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I might be somewhat stupid here, but I can't seem to think of a straightforward solution to this problem.

I've currently got an int[] that contains ASCII character codes, however, with the ASCII table, any value < 32 is a control code. So what I need to do is for any value > 32, put the ASCII character into a char[], however if it's < 32, just put the literal integer value in as a character.

For example:

public static void main(String[] args) {
    int[] input = {57, 4, 31}; //57 is the only valid ASCII character '9'
    char[] output = new char[3];

    for (int i = 0; i < input.length; i++) {
        if (input[i] < 32) { //If it's a control code
            System.out.println("pos " + i + " Not an ascii symbol, it's a control code");
            output[i] = (char) input[i];
        } else { //If it's an actual ASCII character
            System.out.println("pos " + i + " Ascii character, add to array");
            output[i] = (char) input[i];

    System.out.println("\nOutput buffer contains:");
    for (int i = 0; i < output.length; i++) {


Output is:

pos 0 Ascii character, add to array
pos 1 Not an ascii symbol, it's a control code
pos 2 Not an ascii symbol, it's a control code

Output buffer contains:
9 // int value 57, this is OK

As you can see the last two entries in the array are blank, as there isn't actually an ASCII character for either 4, or 31. I know there are methods for converting Strings to char[], however what's the general idea when you've already got a char[] in which you want the value.

There is probably a really easy solution for this, I think I'm just having a dumb moment!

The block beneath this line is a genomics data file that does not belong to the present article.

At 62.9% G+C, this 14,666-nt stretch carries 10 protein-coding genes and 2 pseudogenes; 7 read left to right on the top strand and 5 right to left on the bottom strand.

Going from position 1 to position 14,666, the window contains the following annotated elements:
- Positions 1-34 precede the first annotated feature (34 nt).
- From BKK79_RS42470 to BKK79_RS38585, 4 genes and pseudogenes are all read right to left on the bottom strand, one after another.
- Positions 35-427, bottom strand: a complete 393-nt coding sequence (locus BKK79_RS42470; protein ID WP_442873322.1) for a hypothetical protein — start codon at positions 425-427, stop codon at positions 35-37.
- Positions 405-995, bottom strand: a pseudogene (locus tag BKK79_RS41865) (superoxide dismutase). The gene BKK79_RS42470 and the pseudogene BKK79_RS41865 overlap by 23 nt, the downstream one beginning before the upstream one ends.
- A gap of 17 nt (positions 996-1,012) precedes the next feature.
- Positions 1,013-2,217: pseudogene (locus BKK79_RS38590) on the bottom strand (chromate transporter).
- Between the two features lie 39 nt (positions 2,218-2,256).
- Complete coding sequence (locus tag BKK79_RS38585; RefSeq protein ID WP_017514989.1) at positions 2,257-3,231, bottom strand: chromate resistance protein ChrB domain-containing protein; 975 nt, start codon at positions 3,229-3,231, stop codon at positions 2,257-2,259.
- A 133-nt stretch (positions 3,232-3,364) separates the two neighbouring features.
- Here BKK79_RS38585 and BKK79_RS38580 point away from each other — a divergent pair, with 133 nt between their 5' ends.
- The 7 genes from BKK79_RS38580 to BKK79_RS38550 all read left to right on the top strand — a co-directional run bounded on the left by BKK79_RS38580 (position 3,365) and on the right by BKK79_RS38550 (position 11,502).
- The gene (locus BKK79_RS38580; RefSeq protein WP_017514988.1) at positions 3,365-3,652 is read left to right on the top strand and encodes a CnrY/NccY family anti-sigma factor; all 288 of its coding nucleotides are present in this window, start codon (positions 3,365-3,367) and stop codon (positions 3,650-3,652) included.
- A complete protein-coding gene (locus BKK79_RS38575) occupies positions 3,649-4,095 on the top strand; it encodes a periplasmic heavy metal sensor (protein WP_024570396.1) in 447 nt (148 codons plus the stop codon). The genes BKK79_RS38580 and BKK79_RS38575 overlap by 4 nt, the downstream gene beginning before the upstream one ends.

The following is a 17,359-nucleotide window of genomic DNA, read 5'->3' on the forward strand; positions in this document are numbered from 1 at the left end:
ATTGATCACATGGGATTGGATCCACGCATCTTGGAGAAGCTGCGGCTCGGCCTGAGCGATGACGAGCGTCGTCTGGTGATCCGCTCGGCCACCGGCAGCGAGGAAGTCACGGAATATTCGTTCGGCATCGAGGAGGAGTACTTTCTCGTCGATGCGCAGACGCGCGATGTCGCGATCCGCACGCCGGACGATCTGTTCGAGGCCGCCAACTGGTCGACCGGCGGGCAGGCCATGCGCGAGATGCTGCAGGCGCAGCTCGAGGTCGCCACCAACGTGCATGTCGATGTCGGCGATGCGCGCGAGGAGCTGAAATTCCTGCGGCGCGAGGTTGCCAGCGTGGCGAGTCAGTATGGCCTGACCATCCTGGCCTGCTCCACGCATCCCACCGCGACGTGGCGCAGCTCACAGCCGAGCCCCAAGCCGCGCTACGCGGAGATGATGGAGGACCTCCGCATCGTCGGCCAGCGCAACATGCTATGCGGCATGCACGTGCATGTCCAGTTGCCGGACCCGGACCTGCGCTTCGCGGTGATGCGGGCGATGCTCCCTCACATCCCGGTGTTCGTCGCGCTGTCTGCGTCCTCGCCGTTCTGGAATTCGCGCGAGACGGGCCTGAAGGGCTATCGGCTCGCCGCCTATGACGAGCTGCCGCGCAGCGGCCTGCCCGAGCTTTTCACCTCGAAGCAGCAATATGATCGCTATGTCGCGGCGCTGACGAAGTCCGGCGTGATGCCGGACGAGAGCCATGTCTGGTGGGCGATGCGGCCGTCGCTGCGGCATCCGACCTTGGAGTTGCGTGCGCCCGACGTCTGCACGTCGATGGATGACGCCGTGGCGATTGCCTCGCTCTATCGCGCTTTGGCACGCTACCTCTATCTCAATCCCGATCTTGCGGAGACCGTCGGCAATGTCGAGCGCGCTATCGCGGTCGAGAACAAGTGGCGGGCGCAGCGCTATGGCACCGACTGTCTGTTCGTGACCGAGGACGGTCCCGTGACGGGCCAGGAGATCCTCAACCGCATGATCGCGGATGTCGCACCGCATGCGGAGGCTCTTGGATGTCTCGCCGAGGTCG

Any advice would be appreciate, thanks!

share|improve this question
Maybe the characters are printed blank? – Evans May 17 '13 at 12:49
Well the problem is that any int value in the ASCII table < 31 isn't an alphanumeric character, in that case I just want the literal value, e.g. '4' and '31'. – Tony May 17 '13 at 12:53
They actually are printed. The problem is that some of those control characters represented as int may have two digits, so they probably won't be chars... – Mateusz May 17 '13 at 12:53
Ahh yes of course, 31 isn't going to be a single character is it it's going to be '3' and '1'. Good point, I don't think a char[] is the right way to go about doing this. Thanks Mateusz. – Tony May 17 '13 at 12:55
up vote 1 down vote accepted

For classifying characters you should use the Character.getType(char) method.

To store either a character or an integer you could try using a wrapper object to do that.

Alternatively you could wrap your char like this:

static class NiceCharacter {
  // The actual character.
  final char ch;

  public NiceCharacter ( char ch ) {
    this.ch = ch;

  public String toString () {
    return stringValue(ch);

  public static String stringValue ( char ch ) {
    switch ( Character.getType(ch)) {
      // See http://en.wikipedia.org/wiki/Mapping_of_Unicode_characters for what the Cc group is.
      // See http://en.wikipedia.org/wiki/Control_character for a definition of what  are CONTROL characters.
      case Character.CONTROL:
        return Integer.toString(ch);

        return Character.toString(ch);
share|improve this answer
Just the ticket, thanks!! – Tony May 17 '13 at 13:04

Change how you print the output buffer

for (int i = 0; i < output.length; i++) {
    if (output[i] < 32){
        System.out.println("'" + (int)output[i] + "'"); //Control code is casted to int.
        //I added the ' ' arround the value to know its a control character
    }else {
        System.out.println(output[i]); //Print the character
share|improve this answer

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